Does the absence of context imply tacit approval? And why is it “important to represent them as a means of explaining the importance of the events we are reporting on the news.” without representing the views of someone who understands the situation from all perspectives, or who is sympathetic towards the dilemma Israel faces when dealing with fanatical Islamists such as Hamas and Islamic Jihad?
As for finding out about “the acts of violence carried out by them against Israelis in Israel and the occupied territories.” I see little or no evidence of that in this web article. The opposite is more the case.
An article by Rupert Wingfield-Hayes represents the Israeli perspective in the BBC’s inimicable fashion. He says:

“However, in the case of Gilad Shalit, it has always been clear that he was alive. His Hamas captors had taken him for the very reason of doing a prisoner swap.
Hamas also knew very well just how much Israel would eventually be willing to pay to get him back.
And that is why, despite the price Israel has now paid, 80% of Israelis are solidly behind this deal.”

Firstly, no, it has not always been clear that he was alive. Hamas’s reasons for kidnapping him were no assurances of that whatsoever. The last prisoner swap hostages were returned in coffins.

Shalit was kept in isolation, with no humanitarian aid at all. And if, as Wingfield-Hayes says, 80% of Israelis really were behind this deal, why didn’t we get a page of their “viewpoints” as well? As “a means of explaining the importance of events we are reporting on the news”, as Tarik Kafala is so keen to justify publishing his ‘heroes’ article.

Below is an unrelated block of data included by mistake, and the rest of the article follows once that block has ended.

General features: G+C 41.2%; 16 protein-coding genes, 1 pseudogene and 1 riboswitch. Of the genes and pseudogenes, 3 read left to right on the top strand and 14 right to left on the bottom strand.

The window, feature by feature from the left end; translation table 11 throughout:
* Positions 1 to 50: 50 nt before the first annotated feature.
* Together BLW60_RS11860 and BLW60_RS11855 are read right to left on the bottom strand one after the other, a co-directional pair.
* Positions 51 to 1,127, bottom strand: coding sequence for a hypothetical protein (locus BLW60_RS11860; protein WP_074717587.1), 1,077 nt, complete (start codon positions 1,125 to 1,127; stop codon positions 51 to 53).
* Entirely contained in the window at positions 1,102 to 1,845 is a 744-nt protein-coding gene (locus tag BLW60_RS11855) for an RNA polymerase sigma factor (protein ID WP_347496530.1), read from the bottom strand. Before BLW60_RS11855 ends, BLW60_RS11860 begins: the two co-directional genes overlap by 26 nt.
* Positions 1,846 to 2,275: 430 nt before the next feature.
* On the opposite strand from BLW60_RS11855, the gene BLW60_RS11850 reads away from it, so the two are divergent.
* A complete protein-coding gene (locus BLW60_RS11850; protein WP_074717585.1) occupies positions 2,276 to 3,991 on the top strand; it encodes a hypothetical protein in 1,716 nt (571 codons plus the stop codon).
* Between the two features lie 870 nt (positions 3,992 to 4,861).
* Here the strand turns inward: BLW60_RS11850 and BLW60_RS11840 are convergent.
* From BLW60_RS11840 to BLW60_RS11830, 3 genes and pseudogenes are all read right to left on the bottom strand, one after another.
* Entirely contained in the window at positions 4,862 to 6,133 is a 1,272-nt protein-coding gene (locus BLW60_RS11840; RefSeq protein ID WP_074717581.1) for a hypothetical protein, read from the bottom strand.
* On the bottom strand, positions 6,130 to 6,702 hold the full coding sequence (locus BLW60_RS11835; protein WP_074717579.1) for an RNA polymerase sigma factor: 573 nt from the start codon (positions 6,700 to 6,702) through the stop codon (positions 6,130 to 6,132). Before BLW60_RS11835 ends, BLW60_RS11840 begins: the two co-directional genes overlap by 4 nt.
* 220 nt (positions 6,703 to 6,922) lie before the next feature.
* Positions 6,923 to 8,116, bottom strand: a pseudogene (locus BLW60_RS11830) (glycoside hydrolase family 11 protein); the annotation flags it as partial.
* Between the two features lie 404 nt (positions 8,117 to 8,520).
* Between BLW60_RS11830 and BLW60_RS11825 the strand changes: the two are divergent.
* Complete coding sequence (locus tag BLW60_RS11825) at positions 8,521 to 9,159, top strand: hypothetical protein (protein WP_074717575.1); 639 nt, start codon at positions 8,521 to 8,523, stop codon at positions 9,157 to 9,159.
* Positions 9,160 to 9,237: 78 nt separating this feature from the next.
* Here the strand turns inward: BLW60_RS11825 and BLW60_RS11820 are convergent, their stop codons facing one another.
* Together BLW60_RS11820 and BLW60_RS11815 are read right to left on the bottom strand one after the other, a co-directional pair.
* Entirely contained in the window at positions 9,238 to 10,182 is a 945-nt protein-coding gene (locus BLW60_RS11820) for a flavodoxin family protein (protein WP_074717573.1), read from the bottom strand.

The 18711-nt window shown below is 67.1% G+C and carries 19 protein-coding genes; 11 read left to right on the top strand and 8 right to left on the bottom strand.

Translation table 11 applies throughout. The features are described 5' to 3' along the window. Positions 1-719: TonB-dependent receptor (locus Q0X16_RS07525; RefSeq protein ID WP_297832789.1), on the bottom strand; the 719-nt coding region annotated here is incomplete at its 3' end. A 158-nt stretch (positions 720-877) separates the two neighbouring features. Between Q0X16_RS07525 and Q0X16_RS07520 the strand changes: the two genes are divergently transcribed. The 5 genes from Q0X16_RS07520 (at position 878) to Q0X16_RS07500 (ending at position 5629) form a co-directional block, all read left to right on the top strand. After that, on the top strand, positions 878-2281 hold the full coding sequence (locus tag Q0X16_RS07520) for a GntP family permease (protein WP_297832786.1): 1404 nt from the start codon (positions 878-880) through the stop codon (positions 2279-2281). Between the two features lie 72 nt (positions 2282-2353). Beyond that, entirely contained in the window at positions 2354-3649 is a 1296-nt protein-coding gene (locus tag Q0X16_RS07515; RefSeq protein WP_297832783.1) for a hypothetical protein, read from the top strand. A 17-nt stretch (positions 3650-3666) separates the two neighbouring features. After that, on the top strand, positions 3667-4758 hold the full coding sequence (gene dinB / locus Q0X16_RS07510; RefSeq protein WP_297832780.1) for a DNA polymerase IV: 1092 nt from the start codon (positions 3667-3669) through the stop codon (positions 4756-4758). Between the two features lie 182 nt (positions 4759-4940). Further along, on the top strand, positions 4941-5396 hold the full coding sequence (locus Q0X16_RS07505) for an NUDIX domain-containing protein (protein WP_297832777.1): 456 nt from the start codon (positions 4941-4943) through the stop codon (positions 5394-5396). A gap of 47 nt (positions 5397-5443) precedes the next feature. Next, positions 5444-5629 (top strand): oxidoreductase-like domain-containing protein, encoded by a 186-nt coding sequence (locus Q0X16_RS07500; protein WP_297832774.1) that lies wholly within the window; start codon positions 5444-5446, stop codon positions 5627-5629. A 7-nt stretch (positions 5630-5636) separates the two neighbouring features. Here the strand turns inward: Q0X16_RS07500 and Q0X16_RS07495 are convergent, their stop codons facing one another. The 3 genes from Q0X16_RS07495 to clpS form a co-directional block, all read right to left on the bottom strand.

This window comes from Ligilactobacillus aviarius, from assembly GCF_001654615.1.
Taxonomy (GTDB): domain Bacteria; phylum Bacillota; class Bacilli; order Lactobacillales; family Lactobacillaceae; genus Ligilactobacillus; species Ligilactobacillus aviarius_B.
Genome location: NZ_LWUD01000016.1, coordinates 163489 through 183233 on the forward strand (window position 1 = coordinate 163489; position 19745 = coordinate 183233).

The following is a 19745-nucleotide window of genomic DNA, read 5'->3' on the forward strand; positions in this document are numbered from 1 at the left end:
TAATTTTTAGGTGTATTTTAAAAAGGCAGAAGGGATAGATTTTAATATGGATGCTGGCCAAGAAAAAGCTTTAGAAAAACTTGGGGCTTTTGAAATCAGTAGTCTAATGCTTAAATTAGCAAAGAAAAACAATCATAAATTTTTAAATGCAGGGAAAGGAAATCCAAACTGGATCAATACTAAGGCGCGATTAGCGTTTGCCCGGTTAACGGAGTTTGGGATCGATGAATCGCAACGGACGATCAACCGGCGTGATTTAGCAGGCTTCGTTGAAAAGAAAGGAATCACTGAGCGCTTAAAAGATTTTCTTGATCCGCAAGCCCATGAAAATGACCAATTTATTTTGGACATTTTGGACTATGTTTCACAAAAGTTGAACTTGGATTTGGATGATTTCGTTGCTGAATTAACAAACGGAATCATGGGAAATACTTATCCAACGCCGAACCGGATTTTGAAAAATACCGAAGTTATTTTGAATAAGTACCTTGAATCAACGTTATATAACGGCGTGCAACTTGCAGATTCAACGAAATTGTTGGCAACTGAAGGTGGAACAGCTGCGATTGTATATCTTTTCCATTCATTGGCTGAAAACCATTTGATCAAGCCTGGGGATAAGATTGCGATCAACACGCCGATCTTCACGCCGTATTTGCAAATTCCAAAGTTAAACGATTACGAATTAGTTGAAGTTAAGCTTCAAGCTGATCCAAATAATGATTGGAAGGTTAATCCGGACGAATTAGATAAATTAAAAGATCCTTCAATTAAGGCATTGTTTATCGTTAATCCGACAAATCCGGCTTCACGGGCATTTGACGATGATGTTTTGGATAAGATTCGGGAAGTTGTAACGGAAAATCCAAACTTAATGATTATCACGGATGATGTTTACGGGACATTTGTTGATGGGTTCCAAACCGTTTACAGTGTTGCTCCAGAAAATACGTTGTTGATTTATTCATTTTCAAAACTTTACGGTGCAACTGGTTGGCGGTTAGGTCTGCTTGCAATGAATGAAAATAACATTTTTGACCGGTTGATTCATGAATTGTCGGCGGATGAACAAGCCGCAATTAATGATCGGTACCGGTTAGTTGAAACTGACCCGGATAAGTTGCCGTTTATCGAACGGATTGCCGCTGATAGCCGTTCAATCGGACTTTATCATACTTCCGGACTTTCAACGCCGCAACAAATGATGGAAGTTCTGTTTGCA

I don’t want to leap to the conclusion that someone with a name like Tarik Kafala would automatically be prejudiced against Israel. That would make me the same as Richard “I have developed a habit, when confronted by letters to the editor in support of the Israeli government to look at the signature to see if the writer has a Jewish name. If so, I tend not to read it” Ingrams. We mustn’t be hasty. But in my cursory research (Google of course) I couldn’t find anything to justify the BBC’s statement that appointing him as their Middle east editor of BBC news online would bring extra authority to their website. What was his expertise?
It appears that by labelling something ‘viewpoint’ one can get away with publicising any views whatsoever. Any views other than criticising Islam I daresay.

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35 Responses to What’s in a Name

  1. Abandon Ship! says:

    Unfortunately, in today’s climate, referring people to an article by Melanie Phillips just provokes a knowing smirk from Beeboids and their comrades. Oh! an article by Melanie Phillips? Say no more. Smirk. Guffaw. Smirk.